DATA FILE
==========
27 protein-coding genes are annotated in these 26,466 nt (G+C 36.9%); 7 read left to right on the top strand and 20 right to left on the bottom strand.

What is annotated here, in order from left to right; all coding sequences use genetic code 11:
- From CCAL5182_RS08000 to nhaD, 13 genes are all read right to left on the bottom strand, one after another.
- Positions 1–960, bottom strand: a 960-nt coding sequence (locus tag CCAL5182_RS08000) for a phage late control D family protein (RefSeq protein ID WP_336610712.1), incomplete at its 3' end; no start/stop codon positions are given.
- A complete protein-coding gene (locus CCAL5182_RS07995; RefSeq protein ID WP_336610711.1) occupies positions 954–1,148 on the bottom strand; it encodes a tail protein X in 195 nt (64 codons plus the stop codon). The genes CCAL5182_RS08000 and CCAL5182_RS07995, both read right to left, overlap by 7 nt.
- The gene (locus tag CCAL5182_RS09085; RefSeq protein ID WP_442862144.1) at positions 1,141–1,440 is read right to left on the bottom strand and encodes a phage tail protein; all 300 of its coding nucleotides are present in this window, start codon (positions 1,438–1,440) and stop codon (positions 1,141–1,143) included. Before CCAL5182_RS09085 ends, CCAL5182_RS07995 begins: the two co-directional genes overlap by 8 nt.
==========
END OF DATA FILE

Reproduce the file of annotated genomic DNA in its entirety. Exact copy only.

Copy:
27 protein-coding genes are annotated in these 26,466 nt (G+C 36.9%); 7 read left to right on the top strand and 20 right to left on the bottom strand.

What is annotated here, in order from left to right; all coding sequences use genetic code 11:
- From CCAL5182_RS08000 to nhaD, 13 genes are all read right to left on the bottom strand, one after another.
- Positions 1–960, bottom strand: a 960-nt coding sequence (locus tag CCAL5182_RS08000) for a phage late control D family protein (RefSeq protein ID WP_336610712.1), incomplete at its 3' end; no start/stop codon positions are given.
- A complete protein-coding gene (locus CCAL5182_RS07995; RefSeq protein ID WP_336610711.1) occupies positions 954–1,148 on the bottom strand; it encodes a tail protein X in 195 nt (64 codons plus the stop codon). The genes CCAL5182_RS08000 and CCAL5182_RS07995, both read right to left, overlap by 7 nt.
- The gene (locus tag CCAL5182_RS09085; RefSeq protein ID WP_442862144.1) at positions 1,141–1,440 is read right to left on the bottom strand and encodes a phage tail protein; all 300 of its coding nucleotides are present in this window, start codon (positions 1,438–1,440) and stop codon (positions 1,141–1,143) included. Before CCAL5182_RS09085 ends, CCAL5182_RS07995 begins: the two co-directional genes overlap by 8 nt.